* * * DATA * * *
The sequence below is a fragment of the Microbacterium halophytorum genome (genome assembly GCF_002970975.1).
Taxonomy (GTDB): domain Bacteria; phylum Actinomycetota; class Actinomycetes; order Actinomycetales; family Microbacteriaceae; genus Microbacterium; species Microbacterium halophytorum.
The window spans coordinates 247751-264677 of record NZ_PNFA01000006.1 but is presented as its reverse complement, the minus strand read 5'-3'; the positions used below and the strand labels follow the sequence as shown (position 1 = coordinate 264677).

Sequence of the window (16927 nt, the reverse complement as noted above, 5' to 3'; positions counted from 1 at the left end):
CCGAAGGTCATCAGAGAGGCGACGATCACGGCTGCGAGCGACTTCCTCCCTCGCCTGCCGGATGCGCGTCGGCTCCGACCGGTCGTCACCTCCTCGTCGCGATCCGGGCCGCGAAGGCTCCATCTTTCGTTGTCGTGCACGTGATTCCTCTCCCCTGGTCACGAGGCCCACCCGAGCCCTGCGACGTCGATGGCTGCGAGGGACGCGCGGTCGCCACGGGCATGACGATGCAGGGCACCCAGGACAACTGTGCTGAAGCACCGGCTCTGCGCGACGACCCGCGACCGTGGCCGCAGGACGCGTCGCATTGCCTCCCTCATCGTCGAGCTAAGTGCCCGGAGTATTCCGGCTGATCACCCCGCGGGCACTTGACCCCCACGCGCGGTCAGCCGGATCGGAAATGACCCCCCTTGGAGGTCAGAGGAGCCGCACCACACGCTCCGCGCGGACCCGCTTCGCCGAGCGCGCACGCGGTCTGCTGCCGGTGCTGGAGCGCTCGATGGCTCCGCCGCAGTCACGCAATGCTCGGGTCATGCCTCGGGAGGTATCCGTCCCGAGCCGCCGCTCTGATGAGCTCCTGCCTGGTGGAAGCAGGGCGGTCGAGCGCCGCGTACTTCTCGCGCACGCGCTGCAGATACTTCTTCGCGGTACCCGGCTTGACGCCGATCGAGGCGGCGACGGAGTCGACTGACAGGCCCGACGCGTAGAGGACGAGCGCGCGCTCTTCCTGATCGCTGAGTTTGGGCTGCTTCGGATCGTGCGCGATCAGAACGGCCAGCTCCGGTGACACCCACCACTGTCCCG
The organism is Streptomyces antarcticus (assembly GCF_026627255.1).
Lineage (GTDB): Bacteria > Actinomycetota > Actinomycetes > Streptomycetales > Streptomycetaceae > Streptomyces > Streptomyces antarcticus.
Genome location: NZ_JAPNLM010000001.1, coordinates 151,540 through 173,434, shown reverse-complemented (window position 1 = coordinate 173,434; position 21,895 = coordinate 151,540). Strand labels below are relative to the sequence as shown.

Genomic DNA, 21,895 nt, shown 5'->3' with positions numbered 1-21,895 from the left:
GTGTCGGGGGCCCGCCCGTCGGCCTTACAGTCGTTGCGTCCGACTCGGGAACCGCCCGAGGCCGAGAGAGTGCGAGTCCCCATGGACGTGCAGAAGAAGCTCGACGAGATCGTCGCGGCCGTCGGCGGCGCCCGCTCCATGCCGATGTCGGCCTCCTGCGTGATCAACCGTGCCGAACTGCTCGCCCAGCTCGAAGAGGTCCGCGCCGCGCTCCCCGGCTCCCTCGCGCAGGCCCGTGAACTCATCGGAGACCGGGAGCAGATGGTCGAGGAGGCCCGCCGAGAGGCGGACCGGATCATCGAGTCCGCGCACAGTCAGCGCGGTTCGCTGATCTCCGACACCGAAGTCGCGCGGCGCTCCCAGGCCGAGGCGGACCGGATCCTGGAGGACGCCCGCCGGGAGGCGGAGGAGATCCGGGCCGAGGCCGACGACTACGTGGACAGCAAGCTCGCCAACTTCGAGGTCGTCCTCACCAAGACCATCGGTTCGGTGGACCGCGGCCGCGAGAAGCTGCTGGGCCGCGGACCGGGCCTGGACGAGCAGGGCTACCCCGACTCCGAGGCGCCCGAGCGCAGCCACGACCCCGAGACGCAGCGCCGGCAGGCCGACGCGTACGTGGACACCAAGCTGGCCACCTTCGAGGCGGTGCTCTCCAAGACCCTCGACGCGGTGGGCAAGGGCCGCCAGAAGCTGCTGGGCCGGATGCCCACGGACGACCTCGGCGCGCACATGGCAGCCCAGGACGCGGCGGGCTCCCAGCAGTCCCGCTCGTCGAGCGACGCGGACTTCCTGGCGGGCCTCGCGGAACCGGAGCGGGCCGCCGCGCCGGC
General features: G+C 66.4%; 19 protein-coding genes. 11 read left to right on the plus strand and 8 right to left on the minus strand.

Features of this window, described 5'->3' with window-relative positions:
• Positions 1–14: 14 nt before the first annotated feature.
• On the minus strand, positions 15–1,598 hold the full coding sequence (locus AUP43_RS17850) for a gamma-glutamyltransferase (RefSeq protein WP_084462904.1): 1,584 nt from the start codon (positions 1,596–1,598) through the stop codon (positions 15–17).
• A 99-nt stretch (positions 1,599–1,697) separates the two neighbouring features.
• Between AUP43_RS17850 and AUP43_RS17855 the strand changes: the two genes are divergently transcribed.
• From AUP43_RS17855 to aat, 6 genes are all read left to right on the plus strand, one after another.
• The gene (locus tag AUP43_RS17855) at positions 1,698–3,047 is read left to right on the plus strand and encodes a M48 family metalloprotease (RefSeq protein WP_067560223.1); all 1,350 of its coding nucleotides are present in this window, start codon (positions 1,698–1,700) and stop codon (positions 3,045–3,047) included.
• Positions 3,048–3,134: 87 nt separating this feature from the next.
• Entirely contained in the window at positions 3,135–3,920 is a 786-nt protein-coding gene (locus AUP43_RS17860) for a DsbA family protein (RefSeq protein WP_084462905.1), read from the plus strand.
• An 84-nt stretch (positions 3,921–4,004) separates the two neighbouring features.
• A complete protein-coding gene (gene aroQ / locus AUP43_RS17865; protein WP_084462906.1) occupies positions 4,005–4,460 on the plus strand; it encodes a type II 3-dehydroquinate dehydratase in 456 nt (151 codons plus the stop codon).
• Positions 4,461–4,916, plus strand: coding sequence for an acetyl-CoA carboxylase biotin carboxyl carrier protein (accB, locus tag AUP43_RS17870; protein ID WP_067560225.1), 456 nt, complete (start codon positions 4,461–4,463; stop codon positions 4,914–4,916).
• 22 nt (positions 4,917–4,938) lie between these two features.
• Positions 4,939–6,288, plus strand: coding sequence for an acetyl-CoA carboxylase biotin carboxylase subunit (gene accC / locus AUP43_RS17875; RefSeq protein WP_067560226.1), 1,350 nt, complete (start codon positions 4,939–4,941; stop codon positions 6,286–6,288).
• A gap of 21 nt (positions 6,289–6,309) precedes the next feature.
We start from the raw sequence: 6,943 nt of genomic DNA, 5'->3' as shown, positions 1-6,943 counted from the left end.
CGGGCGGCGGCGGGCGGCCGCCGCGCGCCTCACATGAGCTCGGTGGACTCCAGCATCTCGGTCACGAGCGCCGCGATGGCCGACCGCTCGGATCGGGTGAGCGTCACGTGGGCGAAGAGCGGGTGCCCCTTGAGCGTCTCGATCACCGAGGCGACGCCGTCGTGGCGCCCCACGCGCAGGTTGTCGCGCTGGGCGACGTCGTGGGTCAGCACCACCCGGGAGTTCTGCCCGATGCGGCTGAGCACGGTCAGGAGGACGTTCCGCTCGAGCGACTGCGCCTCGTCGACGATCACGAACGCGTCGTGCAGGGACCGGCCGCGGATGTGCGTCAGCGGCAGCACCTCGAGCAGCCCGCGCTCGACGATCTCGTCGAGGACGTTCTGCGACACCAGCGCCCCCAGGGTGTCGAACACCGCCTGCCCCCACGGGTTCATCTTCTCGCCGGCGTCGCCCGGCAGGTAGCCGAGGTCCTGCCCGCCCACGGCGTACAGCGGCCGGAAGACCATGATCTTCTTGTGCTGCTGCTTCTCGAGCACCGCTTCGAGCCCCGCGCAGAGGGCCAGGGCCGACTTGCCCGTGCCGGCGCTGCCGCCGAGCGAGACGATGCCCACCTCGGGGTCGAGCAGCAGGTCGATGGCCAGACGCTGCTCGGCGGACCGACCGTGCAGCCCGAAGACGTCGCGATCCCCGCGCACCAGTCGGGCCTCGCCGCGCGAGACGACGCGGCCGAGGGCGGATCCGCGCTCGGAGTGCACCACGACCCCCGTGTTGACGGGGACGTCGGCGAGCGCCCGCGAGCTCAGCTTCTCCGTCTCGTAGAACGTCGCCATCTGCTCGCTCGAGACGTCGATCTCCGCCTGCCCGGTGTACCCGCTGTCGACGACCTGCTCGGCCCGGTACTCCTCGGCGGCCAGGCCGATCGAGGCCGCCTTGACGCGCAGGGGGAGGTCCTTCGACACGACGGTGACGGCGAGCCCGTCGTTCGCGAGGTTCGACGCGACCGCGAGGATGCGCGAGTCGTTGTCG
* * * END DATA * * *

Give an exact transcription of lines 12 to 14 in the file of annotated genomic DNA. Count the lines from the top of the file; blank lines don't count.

Features of this window, described 5'->3' with window-relative positions:
• Positions 1–14: 14 nt before the first annotated feature.
• On the minus strand, positions 15–1,598 hold the full coding sequence (locus AUP43_RS17850) for a gamma-glutamyltransferase (RefSeq protein WP_084462904.1): 1,584 nt from the start codon (positions 1,596–1,598) through the stop codon (positions 15–17).